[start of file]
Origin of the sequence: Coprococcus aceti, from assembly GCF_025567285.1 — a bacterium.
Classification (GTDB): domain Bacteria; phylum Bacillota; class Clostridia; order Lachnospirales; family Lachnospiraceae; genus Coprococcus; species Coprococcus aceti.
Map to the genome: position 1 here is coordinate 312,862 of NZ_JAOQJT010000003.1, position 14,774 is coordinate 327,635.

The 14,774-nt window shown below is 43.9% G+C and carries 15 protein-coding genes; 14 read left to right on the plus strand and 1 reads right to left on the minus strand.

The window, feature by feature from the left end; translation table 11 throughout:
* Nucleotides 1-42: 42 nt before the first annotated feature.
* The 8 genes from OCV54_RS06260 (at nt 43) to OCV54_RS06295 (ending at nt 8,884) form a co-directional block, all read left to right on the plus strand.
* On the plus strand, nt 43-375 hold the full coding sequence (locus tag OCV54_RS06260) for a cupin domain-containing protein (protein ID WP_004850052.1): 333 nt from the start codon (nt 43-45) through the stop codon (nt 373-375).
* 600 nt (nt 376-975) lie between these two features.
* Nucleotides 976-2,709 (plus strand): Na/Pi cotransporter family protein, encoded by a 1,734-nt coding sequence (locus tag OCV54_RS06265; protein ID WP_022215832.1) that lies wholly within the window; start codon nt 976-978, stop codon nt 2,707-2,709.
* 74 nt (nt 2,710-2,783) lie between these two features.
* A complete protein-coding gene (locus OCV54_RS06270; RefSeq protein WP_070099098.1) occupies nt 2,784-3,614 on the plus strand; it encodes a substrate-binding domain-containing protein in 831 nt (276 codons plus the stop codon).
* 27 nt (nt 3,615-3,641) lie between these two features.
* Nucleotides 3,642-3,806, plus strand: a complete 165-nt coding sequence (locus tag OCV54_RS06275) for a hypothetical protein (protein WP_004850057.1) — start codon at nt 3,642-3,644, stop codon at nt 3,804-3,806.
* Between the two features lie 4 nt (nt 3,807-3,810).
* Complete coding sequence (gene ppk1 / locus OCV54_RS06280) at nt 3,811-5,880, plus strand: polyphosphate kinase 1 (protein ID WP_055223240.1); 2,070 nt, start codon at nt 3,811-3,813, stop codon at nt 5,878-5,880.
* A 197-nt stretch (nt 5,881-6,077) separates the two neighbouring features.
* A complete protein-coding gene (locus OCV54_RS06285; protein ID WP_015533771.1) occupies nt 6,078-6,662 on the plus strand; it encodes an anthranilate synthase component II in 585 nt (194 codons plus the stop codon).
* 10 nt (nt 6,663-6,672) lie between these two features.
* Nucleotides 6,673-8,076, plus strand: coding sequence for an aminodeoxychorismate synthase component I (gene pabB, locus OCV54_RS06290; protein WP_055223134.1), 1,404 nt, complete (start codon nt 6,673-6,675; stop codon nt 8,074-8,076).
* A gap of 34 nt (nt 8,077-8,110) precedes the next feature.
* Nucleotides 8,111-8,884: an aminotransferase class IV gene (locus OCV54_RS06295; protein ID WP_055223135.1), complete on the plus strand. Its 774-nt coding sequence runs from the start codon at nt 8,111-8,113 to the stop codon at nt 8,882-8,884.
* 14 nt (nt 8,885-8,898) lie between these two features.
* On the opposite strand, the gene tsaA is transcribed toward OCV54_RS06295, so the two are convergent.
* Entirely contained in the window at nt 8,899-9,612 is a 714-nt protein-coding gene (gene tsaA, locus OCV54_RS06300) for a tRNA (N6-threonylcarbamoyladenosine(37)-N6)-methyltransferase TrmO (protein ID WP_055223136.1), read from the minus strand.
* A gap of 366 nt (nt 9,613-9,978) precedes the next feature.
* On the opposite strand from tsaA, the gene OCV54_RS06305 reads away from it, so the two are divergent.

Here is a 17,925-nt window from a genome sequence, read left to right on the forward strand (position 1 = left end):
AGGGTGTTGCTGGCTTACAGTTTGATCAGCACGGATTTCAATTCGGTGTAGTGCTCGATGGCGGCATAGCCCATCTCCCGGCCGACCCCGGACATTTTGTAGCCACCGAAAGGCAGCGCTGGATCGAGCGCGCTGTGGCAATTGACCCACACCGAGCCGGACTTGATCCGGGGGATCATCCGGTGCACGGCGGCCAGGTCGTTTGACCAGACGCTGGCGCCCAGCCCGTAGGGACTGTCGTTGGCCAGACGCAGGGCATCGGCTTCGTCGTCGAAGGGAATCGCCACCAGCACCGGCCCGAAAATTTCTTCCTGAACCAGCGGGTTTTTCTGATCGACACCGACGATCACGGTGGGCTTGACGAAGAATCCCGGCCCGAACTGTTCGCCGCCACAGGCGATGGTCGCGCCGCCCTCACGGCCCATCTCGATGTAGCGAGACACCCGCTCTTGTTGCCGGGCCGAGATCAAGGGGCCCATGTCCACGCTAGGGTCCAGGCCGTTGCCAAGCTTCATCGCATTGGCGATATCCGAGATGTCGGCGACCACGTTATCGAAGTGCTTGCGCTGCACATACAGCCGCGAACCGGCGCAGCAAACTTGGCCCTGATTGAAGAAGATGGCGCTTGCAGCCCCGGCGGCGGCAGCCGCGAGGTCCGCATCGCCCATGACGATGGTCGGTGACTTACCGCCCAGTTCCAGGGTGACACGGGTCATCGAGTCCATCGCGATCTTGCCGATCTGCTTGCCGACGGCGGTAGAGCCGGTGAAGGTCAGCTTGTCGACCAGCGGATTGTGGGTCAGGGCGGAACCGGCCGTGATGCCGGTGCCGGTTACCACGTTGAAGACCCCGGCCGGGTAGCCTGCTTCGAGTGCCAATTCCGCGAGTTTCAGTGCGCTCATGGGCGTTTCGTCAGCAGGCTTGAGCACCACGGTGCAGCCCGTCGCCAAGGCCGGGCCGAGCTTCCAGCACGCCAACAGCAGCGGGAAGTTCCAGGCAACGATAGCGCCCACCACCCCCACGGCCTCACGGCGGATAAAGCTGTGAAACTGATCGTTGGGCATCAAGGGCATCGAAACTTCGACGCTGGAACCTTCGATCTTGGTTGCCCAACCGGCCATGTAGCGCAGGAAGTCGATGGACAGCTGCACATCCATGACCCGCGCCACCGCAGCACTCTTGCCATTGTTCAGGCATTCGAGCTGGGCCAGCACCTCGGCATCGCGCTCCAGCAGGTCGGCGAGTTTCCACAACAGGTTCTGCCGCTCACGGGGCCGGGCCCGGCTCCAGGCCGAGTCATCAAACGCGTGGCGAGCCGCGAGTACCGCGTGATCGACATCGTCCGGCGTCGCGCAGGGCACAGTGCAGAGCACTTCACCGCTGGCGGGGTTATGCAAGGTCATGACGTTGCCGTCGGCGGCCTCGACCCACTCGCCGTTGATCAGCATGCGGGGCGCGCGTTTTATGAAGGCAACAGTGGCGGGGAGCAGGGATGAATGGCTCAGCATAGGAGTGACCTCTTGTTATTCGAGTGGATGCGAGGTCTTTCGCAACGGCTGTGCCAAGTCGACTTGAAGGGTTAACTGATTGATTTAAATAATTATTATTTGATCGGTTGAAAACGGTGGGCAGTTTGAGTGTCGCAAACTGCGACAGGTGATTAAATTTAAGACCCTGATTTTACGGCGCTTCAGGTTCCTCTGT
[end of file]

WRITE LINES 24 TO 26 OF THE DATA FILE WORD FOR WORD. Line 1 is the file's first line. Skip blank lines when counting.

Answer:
* On the opposite strand, the gene tsaA is transcribed toward OCV54_RS06295, so the two are convergent.
* Entirely contained in the window at nt 8,899-9,612 is a 714-nt protein-coding gene (gene tsaA, locus OCV54_RS06300) for a tRNA (N6-threonylcarbamoyladenosine(37)-N6)-methyltransferase TrmO (protein ID WP_055223136.1), read from the minus strand.
* A gap of 366 nt (nt 9,613-9,978) precedes the next feature.